Written by: George Daniel, Livin On The Fly
Low, clear water makes for
difficult fly fishing. You can decide to hang up our waders until the next
rainfall, or you can embrace the challenge, and develop into a better (more
patient) angler. Just as with other aspects of life, the best lessons arise
from challenging circumstances. And recent conditions have created a steep
learning curve for me.
For example, many of the
normal prime spots in a stream become too low to hold large trout, forcing a
migration into the deeper pools. This is normal trout behavior anywhere, but I’m
amazed to see how few anglers target these pools. And when they do fish these
pools, most anglers move fast and try to cover all the water. For years I did
the same thing, until I’d spent enough time getting skunked in slow-moving
Trout holding in pools during
times of low water are on high alert, and any disturbance is going to put these
fish down for a while. They’ll develop lockjaw if you get your nymph stuck and
try to pop it off the bottom, make a poorly presented cast, or hook a smaller
fish that causes commotion during the fight and sends a warning alarm to the
larger resident trout.
Of course, you’re going to
make some commotion no matter what you
do, which means you’re going to spook fish no matter how careful you are. For
example, you can make a great dry-fly presentation to the bank, but even when
you attempt to quietly lift the line off the water it still makes enough sound
to send the fish of the day spooking into the depths. You only had one shot in
that area, and now that portion of the stream is shot for the next hour. And
that should be your biggest takeaway: you often only get one shot before spooking the resident fish in low water, so you
need to identify the most likely holding areas before making a presentation.
For example, there’s one pool
I’ve recently been fishing from which I’ve taken some of my largest trout this
summer. The pool is approximately 100 yards long, but thereare only five spots
along the bank that offer the cover and protection that big trout need. For
years, I would just fish all the water in this pool (a.k.a. a shotgun approach)
whiling working small grids. Don’t get me wrong, there’s a time and place for
working all the water, but low water is not
the time. I would catch a few small-to-decent-size fish, but rarely would I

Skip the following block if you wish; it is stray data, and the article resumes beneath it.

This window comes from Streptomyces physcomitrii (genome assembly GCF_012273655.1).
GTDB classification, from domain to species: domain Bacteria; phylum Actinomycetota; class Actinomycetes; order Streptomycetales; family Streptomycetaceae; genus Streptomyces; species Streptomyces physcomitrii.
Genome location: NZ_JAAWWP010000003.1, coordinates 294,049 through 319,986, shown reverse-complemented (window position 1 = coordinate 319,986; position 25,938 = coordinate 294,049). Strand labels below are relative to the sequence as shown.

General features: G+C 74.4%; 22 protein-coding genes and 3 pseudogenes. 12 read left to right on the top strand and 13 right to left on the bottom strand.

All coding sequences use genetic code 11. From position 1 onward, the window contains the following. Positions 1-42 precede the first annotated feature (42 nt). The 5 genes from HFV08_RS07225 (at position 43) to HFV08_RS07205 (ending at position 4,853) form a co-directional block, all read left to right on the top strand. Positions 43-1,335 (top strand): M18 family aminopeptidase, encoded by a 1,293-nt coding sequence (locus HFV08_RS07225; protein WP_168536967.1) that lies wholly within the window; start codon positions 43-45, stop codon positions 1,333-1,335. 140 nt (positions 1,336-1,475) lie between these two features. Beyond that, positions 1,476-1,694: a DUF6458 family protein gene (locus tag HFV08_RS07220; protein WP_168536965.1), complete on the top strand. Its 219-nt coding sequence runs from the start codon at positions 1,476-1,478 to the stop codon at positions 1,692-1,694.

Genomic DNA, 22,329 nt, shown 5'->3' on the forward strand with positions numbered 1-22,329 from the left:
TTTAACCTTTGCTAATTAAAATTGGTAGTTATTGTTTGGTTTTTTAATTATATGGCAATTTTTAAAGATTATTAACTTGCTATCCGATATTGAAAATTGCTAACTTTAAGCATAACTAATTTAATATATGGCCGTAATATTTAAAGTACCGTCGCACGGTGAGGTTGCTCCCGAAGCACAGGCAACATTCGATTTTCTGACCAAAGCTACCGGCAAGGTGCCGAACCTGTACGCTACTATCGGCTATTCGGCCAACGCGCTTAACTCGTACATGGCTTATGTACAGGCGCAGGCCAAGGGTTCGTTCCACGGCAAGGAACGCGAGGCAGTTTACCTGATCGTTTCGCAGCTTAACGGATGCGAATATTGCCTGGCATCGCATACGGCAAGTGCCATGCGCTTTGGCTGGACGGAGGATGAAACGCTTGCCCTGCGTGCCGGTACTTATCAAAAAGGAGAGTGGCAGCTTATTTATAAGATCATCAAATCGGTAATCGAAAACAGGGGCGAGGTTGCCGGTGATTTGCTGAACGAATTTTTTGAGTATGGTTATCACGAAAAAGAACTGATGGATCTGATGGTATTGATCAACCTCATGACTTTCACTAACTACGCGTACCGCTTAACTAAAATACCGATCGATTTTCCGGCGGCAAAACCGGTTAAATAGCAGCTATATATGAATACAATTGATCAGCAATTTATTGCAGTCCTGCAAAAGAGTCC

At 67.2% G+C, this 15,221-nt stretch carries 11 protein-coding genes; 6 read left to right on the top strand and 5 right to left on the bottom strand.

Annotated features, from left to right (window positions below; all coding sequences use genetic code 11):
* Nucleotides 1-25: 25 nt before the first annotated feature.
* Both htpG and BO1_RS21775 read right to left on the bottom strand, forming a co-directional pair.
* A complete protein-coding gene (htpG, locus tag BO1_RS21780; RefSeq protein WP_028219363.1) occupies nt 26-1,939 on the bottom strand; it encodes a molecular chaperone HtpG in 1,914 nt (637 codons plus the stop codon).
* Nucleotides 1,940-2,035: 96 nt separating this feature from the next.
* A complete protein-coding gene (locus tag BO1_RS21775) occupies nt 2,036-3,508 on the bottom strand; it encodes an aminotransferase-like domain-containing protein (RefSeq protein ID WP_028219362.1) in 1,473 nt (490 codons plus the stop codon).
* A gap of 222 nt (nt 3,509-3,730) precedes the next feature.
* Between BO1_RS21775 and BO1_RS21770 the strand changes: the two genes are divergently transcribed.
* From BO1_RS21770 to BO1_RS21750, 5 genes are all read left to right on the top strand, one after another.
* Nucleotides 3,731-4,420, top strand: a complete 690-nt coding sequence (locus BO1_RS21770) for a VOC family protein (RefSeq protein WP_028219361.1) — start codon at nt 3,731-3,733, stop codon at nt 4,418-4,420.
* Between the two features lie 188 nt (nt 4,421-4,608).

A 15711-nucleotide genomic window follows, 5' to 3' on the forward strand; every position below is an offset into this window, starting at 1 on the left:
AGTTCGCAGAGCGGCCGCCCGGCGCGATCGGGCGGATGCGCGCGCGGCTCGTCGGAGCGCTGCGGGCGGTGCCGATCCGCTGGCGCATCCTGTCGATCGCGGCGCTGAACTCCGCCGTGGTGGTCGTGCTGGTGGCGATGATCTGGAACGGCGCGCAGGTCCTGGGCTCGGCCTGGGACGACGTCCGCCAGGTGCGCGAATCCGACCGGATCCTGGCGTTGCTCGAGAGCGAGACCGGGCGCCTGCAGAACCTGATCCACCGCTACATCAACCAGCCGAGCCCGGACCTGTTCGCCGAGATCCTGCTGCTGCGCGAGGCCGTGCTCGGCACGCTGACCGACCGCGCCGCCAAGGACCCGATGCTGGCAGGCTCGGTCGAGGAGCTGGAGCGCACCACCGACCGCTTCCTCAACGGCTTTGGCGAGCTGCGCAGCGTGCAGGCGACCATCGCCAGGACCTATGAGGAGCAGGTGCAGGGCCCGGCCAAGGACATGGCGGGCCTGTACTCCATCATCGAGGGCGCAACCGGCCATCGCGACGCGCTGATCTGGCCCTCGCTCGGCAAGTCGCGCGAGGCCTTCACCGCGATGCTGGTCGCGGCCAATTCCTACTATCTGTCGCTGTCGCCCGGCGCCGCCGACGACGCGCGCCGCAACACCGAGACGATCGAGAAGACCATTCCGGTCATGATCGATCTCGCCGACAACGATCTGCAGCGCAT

land larger trout. That was until I decided to target only the handful of lies
from which I’d seen larger trout spook, during my frothing of the water. Instead,
I would walk along the banks of the pool and pick just the top four or five
I used a slow, careful wading
approach to the first target area, taking as long as five minutes to get into
position. This is so important because you need to be in the best position to
make a great first cast. Since you rarely get a second chance in these
conditions, you need the mindset of a sniper, who only has one chance to make
the shot because his target will be alerted by a miss. After getting into
position, take an additional minute or two to let the water around you calm
down. You’re going to make some commotion no matter how careful we are, and
trout will tense up when this happens. So take a few minutes to let the fish relax
after you get into position, and then make your perfect presentation.
If the fish doesn’t take on
the first cast, try just a few more and then I would advise moving to the next
target. This may mean painstakingly taking another five minutes to move just 20
yards upstream. In this 100-yard-long pool, it may take me 30 minutes to make
only 10 or 12 casts over the entire reach. I spend more time getting into the
perfect casting position than actually making casts.
This requires patience, a trait that I’m only now slowly beginning to develop. This mindset also requires accepting the fact that your rate of success is small, even though you’re going to put a lot of effort into your approach. However, sometimes these efforts will pay off with big trout. Patience has yielded me some of my best low water trout, and I know it will do the same for you.
George Daniel operates Livin On The Fly, a guide service in State College, Pennsylvania. He is also the author of Strip-Set: Fly-Fishing Techniques, Tactics, & Patterns for Streamers, as well as Dynamic Nymphing.